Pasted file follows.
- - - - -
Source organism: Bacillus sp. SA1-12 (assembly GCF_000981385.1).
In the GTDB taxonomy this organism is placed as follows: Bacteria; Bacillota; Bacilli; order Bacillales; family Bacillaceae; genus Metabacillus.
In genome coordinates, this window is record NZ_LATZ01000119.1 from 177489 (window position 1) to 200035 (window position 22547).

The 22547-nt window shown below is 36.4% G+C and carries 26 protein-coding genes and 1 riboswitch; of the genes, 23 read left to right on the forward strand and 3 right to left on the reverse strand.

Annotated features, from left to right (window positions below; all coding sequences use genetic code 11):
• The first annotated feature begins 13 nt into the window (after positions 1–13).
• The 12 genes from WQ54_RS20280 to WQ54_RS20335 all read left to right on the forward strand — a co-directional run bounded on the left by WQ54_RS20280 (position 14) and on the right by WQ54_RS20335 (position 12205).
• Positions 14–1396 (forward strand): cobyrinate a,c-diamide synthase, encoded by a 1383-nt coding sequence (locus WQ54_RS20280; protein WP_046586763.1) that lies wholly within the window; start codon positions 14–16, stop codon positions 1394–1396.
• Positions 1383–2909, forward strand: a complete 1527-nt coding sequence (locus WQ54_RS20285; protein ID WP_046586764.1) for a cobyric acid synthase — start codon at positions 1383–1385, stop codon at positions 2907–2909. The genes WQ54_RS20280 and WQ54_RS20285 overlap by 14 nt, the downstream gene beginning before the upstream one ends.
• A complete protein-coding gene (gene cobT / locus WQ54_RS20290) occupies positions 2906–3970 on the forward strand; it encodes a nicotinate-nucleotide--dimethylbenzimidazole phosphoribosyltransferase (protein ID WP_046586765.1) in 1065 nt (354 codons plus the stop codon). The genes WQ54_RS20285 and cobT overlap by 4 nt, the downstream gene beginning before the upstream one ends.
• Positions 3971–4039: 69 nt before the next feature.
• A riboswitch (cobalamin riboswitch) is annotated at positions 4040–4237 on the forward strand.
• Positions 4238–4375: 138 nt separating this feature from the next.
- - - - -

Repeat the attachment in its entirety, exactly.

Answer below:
Source organism: Bacillus sp. SA1-12 (assembly GCF_000981385.1).
In the GTDB taxonomy this organism is placed as follows: Bacteria; Bacillota; Bacilli; order Bacillales; family Bacillaceae; genus Metabacillus.
In genome coordinates, this window is record NZ_LATZ01000119.1 from 177489 (window position 1) to 200035 (window position 22547).

The 22547-nt window shown below is 36.4% G+C and carries 26 protein-coding genes and 1 riboswitch; of the genes, 23 read left to right on the forward strand and 3 right to left on the reverse strand.

Annotated features, from left to right (window positions below; all coding sequences use genetic code 11):
• The first annotated feature begins 13 nt into the window (after positions 1–13).
• The 12 genes from WQ54_RS20280 to WQ54_RS20335 all read left to right on the forward strand — a co-directional run bounded on the left by WQ54_RS20280 (position 14) and on the right by WQ54_RS20335 (position 12205).
• Positions 14–1396 (forward strand): cobyrinate a,c-diamide synthase, encoded by a 1383-nt coding sequence (locus WQ54_RS20280; protein WP_046586763.1) that lies wholly within the window; start codon positions 14–16, stop codon positions 1394–1396.
• Positions 1383–2909, forward strand: a complete 1527-nt coding sequence (locus WQ54_RS20285; protein ID WP_046586764.1) for a cobyric acid synthase — start codon at positions 1383–1385, stop codon at positions 2907–2909. The genes WQ54_RS20280 and WQ54_RS20285 overlap by 14 nt, the downstream gene beginning before the upstream one ends.
• A complete protein-coding gene (gene cobT / locus WQ54_RS20290) occupies positions 2906–3970 on the forward strand; it encodes a nicotinate-nucleotide--dimethylbenzimidazole phosphoribosyltransferase (protein ID WP_046586765.1) in 1065 nt (354 codons plus the stop codon). The genes WQ54_RS20285 and cobT overlap by 4 nt, the downstream gene beginning before the upstream one ends.
• Positions 3971–4039: 69 nt before the next feature.
• A riboswitch (cobalamin riboswitch) is annotated at positions 4040–4237 on the forward strand.
• Positions 4238–4375: 138 nt separating this feature from the next.